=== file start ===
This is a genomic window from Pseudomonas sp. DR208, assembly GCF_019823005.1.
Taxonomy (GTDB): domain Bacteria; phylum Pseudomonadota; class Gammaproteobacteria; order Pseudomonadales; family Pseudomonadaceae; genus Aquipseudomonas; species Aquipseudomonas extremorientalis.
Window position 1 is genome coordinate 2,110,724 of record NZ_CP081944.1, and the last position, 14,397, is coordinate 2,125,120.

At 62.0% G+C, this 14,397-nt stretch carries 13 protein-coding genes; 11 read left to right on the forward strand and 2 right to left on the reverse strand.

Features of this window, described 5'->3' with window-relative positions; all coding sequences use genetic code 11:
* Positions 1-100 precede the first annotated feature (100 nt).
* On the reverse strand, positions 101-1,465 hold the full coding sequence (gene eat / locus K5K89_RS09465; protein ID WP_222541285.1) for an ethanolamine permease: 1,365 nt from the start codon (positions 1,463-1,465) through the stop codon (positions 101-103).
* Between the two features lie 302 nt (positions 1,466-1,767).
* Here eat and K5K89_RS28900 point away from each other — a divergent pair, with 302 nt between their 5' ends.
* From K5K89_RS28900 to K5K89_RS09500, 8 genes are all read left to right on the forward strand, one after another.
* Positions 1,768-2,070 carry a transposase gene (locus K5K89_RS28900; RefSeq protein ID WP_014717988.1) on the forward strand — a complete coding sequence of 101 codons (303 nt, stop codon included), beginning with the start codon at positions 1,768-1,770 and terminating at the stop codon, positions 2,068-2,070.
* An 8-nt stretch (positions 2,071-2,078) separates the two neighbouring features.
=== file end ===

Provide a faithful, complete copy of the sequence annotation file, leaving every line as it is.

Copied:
This is a genomic window from Pseudomonas sp. DR208, assembly GCF_019823005.1.
Taxonomy (GTDB): domain Bacteria; phylum Pseudomonadota; class Gammaproteobacteria; order Pseudomonadales; family Pseudomonadaceae; genus Aquipseudomonas; species Aquipseudomonas extremorientalis.
Window position 1 is genome coordinate 2,110,724 of record NZ_CP081944.1, and the last position, 14,397, is coordinate 2,125,120.

At 62.0% G+C, this 14,397-nt stretch carries 13 protein-coding genes; 11 read left to right on the forward strand and 2 right to left on the reverse strand.

Features of this window, described 5'->3' with window-relative positions; all coding sequences use genetic code 11:
* Positions 1-100 precede the first annotated feature (100 nt).
* On the reverse strand, positions 101-1,465 hold the full coding sequence (gene eat / locus K5K89_RS09465; protein ID WP_222541285.1) for an ethanolamine permease: 1,365 nt from the start codon (positions 1,463-1,465) through the stop codon (positions 101-103).
* Between the two features lie 302 nt (positions 1,466-1,767).
* Here eat and K5K89_RS28900 point away from each other — a divergent pair, with 302 nt between their 5' ends.
* From K5K89_RS28900 to K5K89_RS09500, 8 genes are all read left to right on the forward strand, one after another.
* Positions 1,768-2,070 carry a transposase gene (locus K5K89_RS28900; RefSeq protein ID WP_014717988.1) on the forward strand — a complete coding sequence of 101 codons (303 nt, stop codon included), beginning with the start codon at positions 1,768-1,770 and terminating at the stop codon, positions 2,068-2,070.
* An 8-nt stretch (positions 2,071-2,078) separates the two neighbouring features.